The Federal Court has correctly held that a person who is bankrupt has no standing to challenge a tax assessment of the Commissioner: Hanna v Deputy Commissioner of Taxation  FCA 1021.
The bankrupt was held not to be a “person aggrieved” for the purposes of the Administrative Decisions (Judicial Review) Act 1977 (Cth). Any right of a bankrupt to challenge a tax assessment passes to their trustee in bankruptcy. In so far as the tax debt would be a proof of debt, the trustee may pursue the bankrupt’s right of challenge if it might mean that the debt would be reduced or eliminated. But a trustee’s decision to do that is for the trustee, and a range of factors come into play, beyond those of the individual taxpayer.
A decision of McCallum v Commissioner of Taxation  FCA 533 was cited, at least that of the majority judges, Lehane and Whitlam JJ, in relation to a person’s other right to challenge an assessment under s 14ZZ Taxation Administration Act 1953. An exception hypothesized might be if the tax decision affected the bankrupt’s rights after her or his discharge.
Justice Hill’s dissent
Justice Hill gave a very strong dissent saying that the bankrupt’s right to challenge the assessment should remain with him.
He went on:
The view which the majority of the Court has reached in the present case gives the Commissioner powers which are capable of abuse. It is no answer, in the remaining days of this century, to say that the Commissioner can be trusted. That is an argument which betrays a lack of realism and experience with tax administration. In so saying, I do not suggest that the present incumbent of the office of the Commissioner would in any way abuse his powers. But it is possible, as the report of the tax Ombudsman makes clear, that some officers might.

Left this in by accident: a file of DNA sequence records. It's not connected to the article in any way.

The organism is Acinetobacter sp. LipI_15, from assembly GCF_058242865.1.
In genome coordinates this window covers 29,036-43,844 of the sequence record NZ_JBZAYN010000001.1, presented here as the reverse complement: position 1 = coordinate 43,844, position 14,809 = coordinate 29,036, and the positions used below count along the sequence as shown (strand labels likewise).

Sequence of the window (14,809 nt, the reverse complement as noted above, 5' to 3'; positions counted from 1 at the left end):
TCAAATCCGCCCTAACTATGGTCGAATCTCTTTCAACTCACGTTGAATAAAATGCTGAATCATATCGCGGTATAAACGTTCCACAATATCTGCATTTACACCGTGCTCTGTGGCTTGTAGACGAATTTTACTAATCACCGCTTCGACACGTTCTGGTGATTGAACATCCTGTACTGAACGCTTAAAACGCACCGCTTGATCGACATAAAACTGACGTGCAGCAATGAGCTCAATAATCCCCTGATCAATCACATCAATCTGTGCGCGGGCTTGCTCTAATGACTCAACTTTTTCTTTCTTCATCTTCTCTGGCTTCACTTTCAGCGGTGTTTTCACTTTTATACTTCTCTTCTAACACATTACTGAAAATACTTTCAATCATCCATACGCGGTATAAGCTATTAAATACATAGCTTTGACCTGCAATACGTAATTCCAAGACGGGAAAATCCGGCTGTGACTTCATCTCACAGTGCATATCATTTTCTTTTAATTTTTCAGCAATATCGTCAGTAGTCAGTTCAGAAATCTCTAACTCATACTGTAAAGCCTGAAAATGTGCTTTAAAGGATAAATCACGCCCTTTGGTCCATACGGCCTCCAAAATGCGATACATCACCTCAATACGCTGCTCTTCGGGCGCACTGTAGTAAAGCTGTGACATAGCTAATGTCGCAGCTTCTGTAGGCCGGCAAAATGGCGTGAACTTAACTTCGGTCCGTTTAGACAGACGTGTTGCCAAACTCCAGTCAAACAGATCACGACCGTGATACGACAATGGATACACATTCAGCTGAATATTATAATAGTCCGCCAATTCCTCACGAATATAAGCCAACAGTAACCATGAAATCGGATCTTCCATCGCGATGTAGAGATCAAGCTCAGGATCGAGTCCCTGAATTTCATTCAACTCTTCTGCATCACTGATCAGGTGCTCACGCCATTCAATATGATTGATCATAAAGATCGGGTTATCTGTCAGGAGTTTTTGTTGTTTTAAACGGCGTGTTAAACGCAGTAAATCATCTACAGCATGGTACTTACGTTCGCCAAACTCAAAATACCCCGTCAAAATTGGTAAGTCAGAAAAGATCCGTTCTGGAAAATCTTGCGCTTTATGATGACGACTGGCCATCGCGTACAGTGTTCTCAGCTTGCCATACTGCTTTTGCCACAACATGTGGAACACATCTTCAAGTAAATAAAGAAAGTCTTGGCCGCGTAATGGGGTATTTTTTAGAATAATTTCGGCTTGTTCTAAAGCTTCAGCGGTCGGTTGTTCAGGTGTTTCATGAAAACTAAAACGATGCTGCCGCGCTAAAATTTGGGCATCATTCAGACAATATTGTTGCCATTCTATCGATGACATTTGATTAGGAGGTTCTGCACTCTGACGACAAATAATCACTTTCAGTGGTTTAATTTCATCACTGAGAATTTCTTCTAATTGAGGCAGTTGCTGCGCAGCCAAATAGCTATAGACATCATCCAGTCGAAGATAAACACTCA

If the present judgment stands, and I can but suggest that professional bodies assist an appeal or lobby the government to change the law …
Justice Hill then described a hypothetical course of action in the absence of evidence of mala fides on the part of the Commissioner.
The Commissioner issues an assessment. The taxpayer objects to it. The assessment may be recovered as a debt. The Commissioner proceeds to do so. The taxpayer seeks a stay, but on the principles enunciated by the Court of Appeal in Federal Commissioner of Taxation v Mackey (1982) 82 ATC 4571 the stay is refused. The Commissioner proceeds to judgment and then issues a bankruptcy notice. That notice can not be challenged because if one sought to go behind the judgment debt one is met by an assessment unchallengeable under s 177: Clyne v Deputy Federal Commissioner of Taxation (1982) 82 ATC 4510; (1983) 83 ATC 4532. On the same basis, the taxpayer is made bankrupt. He is insolvent as a result of the tax debt. There may or may not be other creditors. The Commissioner appoints a trustee in bankruptcy or perhaps the Official Receiver becomes trustee. In either case the trustee has no interest in fighting the objection in the Administrative Appeals Tribunal. It is immaterial to the trustee. And the trustee has no funds to do so. Hence the taxpayer loses the right to appeal and is made bankrupt without ever having a right to challenge the assessment. It could not happen, could it?
Justice Hill concluded that the Court
should adopt an interpretation of s 14ZZ which ensures that taxpayers will always have a right to challenge assessments made against them. An interpretation conferring the right of appeal upon a trustee in bankruptcy without funds so to do may conduce to confer upon the Commissioner an absolute power with the consequences which Lord Atkin long ago observed.
Justice Hill’s dissent did not lead to the action he proposed. The majority decision has been endorsed: Nugawela v Commissioner of Taxation  FCAFC 206. His dissenting views have been later revisited, but to no avail: JKQT and Commissioner of Taxation  AATA 5034.
I myself don’t say the policy view of Justice Hill is correct, or otherwise, but in view of such a vociferous dissent, I simply remind readers of his words.